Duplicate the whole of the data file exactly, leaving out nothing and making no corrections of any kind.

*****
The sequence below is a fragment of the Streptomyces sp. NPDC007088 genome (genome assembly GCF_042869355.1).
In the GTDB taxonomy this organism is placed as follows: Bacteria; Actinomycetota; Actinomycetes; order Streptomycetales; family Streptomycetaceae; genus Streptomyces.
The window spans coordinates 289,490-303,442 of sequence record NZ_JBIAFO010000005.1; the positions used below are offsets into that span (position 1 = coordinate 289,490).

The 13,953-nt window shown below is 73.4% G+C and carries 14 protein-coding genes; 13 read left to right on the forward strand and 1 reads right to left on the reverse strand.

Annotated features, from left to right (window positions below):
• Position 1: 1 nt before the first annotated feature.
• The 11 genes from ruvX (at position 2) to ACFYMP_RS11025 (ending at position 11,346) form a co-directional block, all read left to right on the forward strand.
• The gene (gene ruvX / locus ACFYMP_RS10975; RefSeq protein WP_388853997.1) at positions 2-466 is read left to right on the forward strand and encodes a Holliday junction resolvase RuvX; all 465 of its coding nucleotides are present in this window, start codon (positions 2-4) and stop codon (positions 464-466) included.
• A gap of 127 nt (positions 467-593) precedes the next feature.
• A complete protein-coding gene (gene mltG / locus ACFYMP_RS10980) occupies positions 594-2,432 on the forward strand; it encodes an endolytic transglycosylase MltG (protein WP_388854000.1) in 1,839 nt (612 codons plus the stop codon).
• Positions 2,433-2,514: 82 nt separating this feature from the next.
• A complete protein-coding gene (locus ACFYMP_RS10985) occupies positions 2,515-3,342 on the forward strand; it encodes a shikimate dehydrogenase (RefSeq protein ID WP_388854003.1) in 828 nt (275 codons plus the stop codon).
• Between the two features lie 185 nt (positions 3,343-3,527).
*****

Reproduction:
The sequence below is a fragment of the Streptomyces sp. NPDC007088 genome (genome assembly GCF_042869355.1).
In the GTDB taxonomy this organism is placed as follows: Bacteria; Actinomycetota; Actinomycetes; order Streptomycetales; family Streptomycetaceae; genus Streptomyces.
The window spans coordinates 289,490-303,442 of sequence record NZ_JBIAFO010000005.1; the positions used below are offsets into that span (position 1 = coordinate 289,490).

The 13,953-nt window shown below is 73.4% G+C and carries 14 protein-coding genes; 13 read left to right on the forward strand and 1 reads right to left on the reverse strand.

Annotated features, from left to right (window positions below):
• Position 1: 1 nt before the first annotated feature.
• The 11 genes from ruvX (at position 2) to ACFYMP_RS11025 (ending at position 11,346) form a co-directional block, all read left to right on the forward strand.
• The gene (gene ruvX / locus ACFYMP_RS10975; RefSeq protein WP_388853997.1) at positions 2-466 is read left to right on the forward strand and encodes a Holliday junction resolvase RuvX; all 465 of its coding nucleotides are present in this window, start codon (positions 2-4) and stop codon (positions 464-466) included.
• A gap of 127 nt (positions 467-593) precedes the next feature.
• A complete protein-coding gene (gene mltG / locus ACFYMP_RS10980) occupies positions 594-2,432 on the forward strand; it encodes an endolytic transglycosylase MltG (protein WP_388854000.1) in 1,839 nt (612 codons plus the stop codon).
• Positions 2,433-2,514: 82 nt separating this feature from the next.
• A complete protein-coding gene (locus ACFYMP_RS10985) occupies positions 2,515-3,342 on the forward strand; it encodes a shikimate dehydrogenase (RefSeq protein ID WP_388854003.1) in 828 nt (275 codons plus the stop codon).
• Between the two features lie 185 nt (positions 3,343-3,527).